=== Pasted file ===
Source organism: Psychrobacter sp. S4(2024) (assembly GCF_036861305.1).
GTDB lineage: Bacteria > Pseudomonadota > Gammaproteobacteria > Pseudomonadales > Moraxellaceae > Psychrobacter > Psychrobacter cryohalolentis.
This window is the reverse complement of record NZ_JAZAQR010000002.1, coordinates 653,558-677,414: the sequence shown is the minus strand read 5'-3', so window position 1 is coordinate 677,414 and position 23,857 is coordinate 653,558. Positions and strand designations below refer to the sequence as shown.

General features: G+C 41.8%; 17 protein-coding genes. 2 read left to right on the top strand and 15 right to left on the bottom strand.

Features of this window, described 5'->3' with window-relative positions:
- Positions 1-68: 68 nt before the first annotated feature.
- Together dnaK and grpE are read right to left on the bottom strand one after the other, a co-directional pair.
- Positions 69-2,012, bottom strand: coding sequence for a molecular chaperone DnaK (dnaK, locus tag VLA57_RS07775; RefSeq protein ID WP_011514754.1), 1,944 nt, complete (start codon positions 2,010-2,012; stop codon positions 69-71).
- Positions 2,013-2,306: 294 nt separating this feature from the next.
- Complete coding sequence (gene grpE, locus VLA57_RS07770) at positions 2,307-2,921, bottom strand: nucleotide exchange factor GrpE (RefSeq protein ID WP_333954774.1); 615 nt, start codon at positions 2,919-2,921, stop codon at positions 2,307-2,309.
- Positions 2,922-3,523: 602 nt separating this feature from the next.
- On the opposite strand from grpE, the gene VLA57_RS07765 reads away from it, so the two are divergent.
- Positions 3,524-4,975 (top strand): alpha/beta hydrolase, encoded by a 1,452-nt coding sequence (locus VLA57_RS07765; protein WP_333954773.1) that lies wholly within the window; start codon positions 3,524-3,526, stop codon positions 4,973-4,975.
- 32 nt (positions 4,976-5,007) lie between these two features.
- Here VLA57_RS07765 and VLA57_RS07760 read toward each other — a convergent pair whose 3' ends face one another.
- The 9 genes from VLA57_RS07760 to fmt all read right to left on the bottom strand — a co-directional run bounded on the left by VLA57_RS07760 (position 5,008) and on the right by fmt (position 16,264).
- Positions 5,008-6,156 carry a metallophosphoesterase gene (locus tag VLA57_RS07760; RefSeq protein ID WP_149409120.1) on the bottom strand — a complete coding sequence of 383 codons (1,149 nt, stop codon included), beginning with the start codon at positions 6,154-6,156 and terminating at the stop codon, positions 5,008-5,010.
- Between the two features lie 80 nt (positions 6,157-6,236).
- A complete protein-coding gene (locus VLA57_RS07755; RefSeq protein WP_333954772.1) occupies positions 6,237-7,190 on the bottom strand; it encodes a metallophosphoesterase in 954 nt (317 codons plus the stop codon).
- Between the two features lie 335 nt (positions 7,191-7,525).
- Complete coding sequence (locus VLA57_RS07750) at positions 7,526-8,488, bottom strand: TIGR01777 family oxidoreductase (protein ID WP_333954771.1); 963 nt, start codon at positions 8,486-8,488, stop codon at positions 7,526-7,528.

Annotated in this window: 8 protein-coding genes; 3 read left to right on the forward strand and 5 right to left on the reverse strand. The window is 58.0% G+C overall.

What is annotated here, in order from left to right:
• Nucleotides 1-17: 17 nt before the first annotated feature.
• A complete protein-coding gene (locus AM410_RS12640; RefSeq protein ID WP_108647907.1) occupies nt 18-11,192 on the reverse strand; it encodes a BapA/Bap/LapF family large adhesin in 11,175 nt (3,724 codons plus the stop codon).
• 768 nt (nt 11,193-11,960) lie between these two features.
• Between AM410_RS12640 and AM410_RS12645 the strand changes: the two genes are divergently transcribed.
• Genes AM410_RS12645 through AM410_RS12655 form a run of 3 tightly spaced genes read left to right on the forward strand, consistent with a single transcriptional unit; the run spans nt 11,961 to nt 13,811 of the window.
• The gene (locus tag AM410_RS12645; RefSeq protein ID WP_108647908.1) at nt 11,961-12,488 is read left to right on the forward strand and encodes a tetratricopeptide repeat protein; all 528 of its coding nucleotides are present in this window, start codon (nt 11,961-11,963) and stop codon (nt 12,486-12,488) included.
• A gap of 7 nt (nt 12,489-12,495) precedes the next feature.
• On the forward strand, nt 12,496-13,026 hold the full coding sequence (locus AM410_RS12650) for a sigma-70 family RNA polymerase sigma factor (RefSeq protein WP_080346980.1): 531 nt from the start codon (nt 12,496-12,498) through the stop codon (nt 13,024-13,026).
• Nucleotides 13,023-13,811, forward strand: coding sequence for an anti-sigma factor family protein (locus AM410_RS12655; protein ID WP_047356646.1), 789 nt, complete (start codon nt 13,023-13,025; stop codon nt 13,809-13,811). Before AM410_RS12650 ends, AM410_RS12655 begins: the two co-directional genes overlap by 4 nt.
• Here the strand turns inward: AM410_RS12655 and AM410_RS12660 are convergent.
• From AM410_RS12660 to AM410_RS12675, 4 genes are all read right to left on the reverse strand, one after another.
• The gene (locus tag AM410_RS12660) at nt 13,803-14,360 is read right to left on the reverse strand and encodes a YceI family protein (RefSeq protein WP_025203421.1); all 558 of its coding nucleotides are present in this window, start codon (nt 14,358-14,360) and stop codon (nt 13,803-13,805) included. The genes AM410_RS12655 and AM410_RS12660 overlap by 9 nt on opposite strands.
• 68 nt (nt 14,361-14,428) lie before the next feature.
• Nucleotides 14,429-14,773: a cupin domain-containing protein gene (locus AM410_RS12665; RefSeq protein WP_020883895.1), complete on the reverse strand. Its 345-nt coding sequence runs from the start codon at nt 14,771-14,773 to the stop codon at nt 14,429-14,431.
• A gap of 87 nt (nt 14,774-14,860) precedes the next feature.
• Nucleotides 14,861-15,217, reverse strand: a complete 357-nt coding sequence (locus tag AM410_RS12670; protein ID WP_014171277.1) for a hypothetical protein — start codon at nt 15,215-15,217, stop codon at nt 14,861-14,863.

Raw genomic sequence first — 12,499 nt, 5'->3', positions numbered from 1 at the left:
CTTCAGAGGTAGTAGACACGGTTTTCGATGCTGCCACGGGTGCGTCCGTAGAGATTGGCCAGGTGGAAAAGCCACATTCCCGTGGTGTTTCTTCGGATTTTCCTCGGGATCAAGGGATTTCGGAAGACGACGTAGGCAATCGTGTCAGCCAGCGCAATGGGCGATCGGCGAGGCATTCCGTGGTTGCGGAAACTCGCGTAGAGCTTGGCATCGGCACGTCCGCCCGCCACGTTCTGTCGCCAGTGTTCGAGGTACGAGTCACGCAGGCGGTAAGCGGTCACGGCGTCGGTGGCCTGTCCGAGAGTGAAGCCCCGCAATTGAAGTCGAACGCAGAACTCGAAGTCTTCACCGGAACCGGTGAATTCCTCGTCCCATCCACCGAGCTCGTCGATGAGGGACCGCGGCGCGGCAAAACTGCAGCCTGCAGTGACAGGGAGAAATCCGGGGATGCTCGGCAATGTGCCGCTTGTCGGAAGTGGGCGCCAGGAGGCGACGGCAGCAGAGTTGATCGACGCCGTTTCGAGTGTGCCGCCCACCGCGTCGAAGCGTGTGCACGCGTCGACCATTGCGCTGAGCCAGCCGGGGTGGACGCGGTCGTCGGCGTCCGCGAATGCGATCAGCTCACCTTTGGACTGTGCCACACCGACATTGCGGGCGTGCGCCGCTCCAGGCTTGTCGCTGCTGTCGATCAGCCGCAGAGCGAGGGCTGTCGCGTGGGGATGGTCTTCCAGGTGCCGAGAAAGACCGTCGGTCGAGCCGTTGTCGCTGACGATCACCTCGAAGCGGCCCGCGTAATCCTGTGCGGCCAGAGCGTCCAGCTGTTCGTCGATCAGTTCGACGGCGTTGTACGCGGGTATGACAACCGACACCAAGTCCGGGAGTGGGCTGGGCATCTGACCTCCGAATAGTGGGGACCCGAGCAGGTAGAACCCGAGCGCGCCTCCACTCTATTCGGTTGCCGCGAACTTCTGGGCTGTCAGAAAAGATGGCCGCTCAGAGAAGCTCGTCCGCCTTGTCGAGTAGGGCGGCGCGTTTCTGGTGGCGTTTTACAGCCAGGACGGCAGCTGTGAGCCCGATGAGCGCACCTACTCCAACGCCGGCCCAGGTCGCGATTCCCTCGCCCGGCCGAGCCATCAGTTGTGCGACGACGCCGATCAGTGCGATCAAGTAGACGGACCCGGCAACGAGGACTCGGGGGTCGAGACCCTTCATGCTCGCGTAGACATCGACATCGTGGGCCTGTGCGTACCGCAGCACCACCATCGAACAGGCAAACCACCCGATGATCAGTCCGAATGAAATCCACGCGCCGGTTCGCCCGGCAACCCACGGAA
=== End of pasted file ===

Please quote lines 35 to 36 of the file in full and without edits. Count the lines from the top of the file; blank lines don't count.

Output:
• The gene (locus tag AM410_RS12660) at nt 13,803-14,360 is read right to left on the reverse strand and encodes a YceI family protein (RefSeq protein WP_025203421.1); all 558 of its coding nucleotides are present in this window, start codon (nt 14,358-14,360) and stop codon (nt 13,803-13,805) included. The genes AM410_RS12655 and AM410_RS12660 overlap by 9 nt on opposite strands.
• 68 nt (nt 14,361-14,428) lie before the next feature.